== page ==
Example: I was recently in a situation that made me extremely upset for several days. Each offensive thing that happened on every subsequent day became compounded because of what had happened before. These things - specific actions by a specific person - made me repeatedly angry, sad, upset, and at one point I was so frustrated that I actually imagined myself throwing drinking glasses so I could have the satisfaction of seeing them shatter. (I don't know if that has ever happened to you but it has never happened to me before and I sincerely hope it never happens again. I was holding everything in to keep the peace around me but inside I was bristling with rage and despair.) With regard to the other people I was with in this situation, one was also very bothered by the actions, one was mildly annoyed but kept her attention on the newly released Pokemon Go game, and the other one wasn't upset or disturbed by anything at all. The same things were happening to all of us, but some of us chose the road of bitterness and exasperation and some of us chose to let things roll off of their backs and go with the flow.
Again, it all comes back to perception and what's going on in our own minds. Person #4 wasn't offended by anything because she had no prior experience of the treatment. Person #3 was upset, but made the choice to remove herself from the situations and found a welcome distraction to help herself do so. Person #2 was partially upset because she knew how upset I was, and Person #1, me, couldn't get out of her own head to see that while some of the actions were definitely meant to be dismissive and hurtful, many of them were not, they were instead just based on the ignorance and utter cluelessness of the person doing them.
This is hard stuff. I'm not saying that at any point you can just choose to say, "I'm not upset about this, I'm going to choose joy instead." But there are times when we can look at the reality of a situation - the cold hard facts separate from the emotions - and make the choice to have precious moments of our own day ruined by a thoughtless comment, or to take the higher road (the proverbial pain meds) and either laugh it off or at least consider the source from whence it came.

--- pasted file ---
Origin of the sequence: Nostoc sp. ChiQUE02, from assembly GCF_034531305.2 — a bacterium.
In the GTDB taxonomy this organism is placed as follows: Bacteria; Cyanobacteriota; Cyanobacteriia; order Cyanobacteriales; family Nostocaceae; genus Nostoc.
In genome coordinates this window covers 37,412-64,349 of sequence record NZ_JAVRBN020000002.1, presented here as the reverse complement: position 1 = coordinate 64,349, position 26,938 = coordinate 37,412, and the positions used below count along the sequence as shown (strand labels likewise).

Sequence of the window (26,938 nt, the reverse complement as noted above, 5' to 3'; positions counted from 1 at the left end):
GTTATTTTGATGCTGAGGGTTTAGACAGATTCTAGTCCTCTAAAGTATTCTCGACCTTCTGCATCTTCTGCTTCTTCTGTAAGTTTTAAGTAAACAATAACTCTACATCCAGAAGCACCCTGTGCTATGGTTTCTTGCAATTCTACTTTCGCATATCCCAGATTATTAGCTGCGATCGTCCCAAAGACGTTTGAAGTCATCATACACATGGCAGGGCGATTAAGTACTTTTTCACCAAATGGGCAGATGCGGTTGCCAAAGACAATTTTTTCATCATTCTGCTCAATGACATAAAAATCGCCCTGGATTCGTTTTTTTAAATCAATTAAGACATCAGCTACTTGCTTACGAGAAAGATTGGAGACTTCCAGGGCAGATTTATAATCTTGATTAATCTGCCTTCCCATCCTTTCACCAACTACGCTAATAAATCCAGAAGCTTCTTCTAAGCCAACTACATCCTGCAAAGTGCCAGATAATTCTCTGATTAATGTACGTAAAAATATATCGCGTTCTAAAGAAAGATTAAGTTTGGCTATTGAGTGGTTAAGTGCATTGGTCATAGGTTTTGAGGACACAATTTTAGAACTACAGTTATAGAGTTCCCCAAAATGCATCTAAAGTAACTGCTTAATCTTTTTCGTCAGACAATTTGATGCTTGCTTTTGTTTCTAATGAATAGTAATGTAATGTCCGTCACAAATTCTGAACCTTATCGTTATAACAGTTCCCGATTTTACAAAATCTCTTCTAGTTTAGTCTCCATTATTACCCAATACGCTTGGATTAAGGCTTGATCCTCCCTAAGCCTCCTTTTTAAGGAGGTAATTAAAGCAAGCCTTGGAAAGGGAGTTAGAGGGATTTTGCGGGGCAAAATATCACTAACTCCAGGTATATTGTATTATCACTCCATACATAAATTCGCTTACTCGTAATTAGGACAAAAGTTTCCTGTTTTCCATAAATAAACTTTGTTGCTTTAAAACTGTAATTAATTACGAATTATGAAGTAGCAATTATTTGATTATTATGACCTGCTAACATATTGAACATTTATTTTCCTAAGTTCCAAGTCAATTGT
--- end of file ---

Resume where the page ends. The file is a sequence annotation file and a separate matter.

It's also all about perspective. I worked with a colleague whose husband was extremely ill and was embroiled in a difficult lawsuit regarding the negligence that caused the husband's current state. While the rest of us complained about the latest horrible treatment from our boss she just shrugged it off. When we would ask her, "Doesn't this bother you?" She would answer, "This is small potatoes compared to what I'm going through."
Now as you know, I'm a big advocate of "If you don't like your situation, CHANGE IT!" If you're unhappy in your job, in your relationship, where you live, etc. do whatever you can to get out of it! As soon as possible! Life is too short to be stuck in situations that you CAN control - and most often you CAN control those kinds of things, even if you think you can't. But in those situations that we actually, honestly, truly cannot control or change, then each one of us can make the decision to choose how we handle it. If it's going to happen as it's going to happen, then we can open up our "medicine bottle" and do what we need to do to free ourselves of the pain. Think of a happy memory, remember a funny scene from a movie, sing a happy song in your head, or just rest assured in the promise that "this too shall pass." Because it always does. It is hard to do, but there's always a choice in how you react to and deal with difficult things. And the choice you make will affect your health and well-being as well as those of the ones you love around you. So what will your choice be?